Category Archives: Autoimmune Conditions

Gluten 3: What Was Your Name Again? Allergy vs. Intolerance vs. Sensitivity vs. Celiac Disease

Hello StickerI know. That’s a mouthful.

As if what does and doesn’t have wheat or gluten in it and how gluten can act within your body isn’t confusing enough, the frequently (yet inappropriately) interchanging terminology within the spectrum of gluten-induced conditions is sure to do the trick.


For many of you, this may be much further down the rabbit hole than you care to hop into. But because people are jumping on and off the gluten-free diet these days for so many different reasons, it is important to get us all speaking the same language, and to better understand the severity of the various conditions.

To simplify, we are going to break this into three commonly referred to groups. I’ll give you definitions, tell you what happens with each from onset to reaction, and then I’ll cover a general overview on how to test for them. I’ll also share with you a super fun exchange I had with my (ex-) doctor that had me screaming expletives the entire drive home. Lastly, we’ll take a look at why people get so testy about testing.

It’s juicy stuff.

As always, please use this as a basic guide to understanding. Any clinical decisions around diagnosis or treatment should be made with a qualified practitioner who is well educated on the spectrum of gluten sensitivity conditions.

Gluten/Wheat Allergy


First off, I need to stress that true food allergies are not the focus of this site. However, it is still an important point to understand as it provides clarity on the overall gluten issue at hand, and because it is serious stuff.

We’re talking about the type of condition that has brought us into a world where packets of airplane peanuts are a thing of the past, the previously benign PB&J is being banned from lunch tables everywhere, and the EpiPen is locked and loaded for inadvertent ingestion. If you don’t live in this nightmare, it might seem easy to dismiss, but for parents who have to keep a constant, vigilant watch over what their child comes into contact with, it’s nothing short of horrific.

A food allergy results in an immediate hypersensitivity reaction, caused by histamines released after exposure. The severity of the reaction can range from hives to anaphylaxis – a potentially life threatening condition which can cause the airways to close.

A true food allergy is common in kids, but rare in adults. The most common foods that people are allergic to include: peanuts, tree nuts (such as walnuts, pecans and almonds), fish, and shellfish, milk, eggs, and soy products. A true wheat allergy is actually quite uncommon.


Minutes to hours after wheat exposure.


Blood tests looking for IgE (Immunoglobulin E) antibodies or a skin prick test (SPT) would be performed in the office of an allergist/immunologist.

Celiac Disease


Celiac disease (CD) is an autoimmune disease, which is an illness that occurs when the body tissues are attacked by its own immune system. Think of joints being attacked in the case of rheumatoid arthritis, or your nerves being attacked due to multiple sclerosis, or the cells of the pancreas being attacked in the case of type 1 diabetes (previously known as juvenile diabetes or insulin-dependent diabetes mellitus).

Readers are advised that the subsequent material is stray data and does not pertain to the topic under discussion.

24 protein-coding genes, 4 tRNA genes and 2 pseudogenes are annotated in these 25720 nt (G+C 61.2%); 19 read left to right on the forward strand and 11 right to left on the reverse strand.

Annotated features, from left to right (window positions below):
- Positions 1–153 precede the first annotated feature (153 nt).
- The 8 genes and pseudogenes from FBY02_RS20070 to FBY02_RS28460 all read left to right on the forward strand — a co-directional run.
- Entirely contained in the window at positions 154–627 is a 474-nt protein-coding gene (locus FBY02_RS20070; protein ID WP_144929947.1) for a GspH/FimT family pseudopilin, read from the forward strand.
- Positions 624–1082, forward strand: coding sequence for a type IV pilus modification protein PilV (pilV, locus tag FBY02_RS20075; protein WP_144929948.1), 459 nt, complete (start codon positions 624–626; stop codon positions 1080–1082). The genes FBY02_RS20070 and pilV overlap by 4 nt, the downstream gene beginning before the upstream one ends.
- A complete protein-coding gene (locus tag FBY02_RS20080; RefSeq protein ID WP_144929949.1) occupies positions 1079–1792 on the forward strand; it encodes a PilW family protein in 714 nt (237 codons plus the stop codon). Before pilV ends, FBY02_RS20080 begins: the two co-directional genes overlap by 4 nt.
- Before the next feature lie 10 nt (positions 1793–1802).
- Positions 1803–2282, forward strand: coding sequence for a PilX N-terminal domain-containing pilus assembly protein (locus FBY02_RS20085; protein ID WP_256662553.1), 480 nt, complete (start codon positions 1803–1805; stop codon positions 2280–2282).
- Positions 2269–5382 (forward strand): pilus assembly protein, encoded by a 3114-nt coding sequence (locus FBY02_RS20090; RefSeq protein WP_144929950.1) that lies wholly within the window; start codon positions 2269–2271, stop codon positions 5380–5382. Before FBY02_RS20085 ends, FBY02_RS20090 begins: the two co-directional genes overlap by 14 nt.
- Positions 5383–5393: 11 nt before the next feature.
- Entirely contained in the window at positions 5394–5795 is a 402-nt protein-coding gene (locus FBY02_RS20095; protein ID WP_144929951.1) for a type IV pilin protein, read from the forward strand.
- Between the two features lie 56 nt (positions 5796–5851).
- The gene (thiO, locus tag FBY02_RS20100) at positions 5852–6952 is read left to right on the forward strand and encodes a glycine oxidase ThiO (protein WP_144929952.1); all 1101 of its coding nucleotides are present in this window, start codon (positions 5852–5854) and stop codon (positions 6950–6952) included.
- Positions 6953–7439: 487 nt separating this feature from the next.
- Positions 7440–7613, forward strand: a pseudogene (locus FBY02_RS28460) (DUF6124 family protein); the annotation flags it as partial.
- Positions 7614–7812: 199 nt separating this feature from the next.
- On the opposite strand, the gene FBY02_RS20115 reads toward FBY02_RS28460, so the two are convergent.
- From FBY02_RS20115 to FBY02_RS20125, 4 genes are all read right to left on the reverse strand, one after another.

With CD, antibodies produced in reaction to gluten consumption damage the intestinal villi (small, finger-like protrusions in the wall of your small intestine), whose job it is to absorb food and nutrients. With those important little villi down and out, the results can be malabsorption of food leading to GI distress (i.e. diarrhea), anemia, and sometimes, weight loss.

But, it’s important to note that CD symptoms are not isolated to GI symptoms as historically believed. It has been found that for every one patient with celiac disease who has GI symptoms, there are eight patients that present with completely different issues. That said, all people suffering from celiac disease run the risk of depriving their brain, bones and vital organs of essential nutrients if the disease is left untreated (i.e. if the person continues to consume gluten).

Autoimmune diseases are insidious, and their manifestations can be elusive. They can also create a domino effect within your body, as the presence of one autoimmune disease increases the chance for developing another, simultaneous autoimmune disease. Case in point: CD is associated with many other autoimmune disorders, including RA, type 1 diabetes, lupus, Hashimoto’s, alopecia areata (hair loss) and scleroderma, as well as non-autoimmune chronic diseases and disorders such as Down syndrome, fibromyalgia, and chronic fatigue syndrome. Left untreated (i.e. not committing to a 100% gluten free diet for life), CD can lead to certain cancers (primarily of the small bowel, esophagus and some non-Hodgkin lymphomas), iron-deficiency anemia, early onset of osteoporosis, pancreatic and gallbladder insufficiency, and neurologic issues. And most will go undiagnosed because the symptoms can be so elusive.


Weeks to years after ingestion.


There is no consensus regarding which symptoms, laboratory abnormalities and/or associated diseases require evaluation for CD. However, a generally accepted, conventional (which also means controversial, which we will discuss at the end of the post) approach is as follows: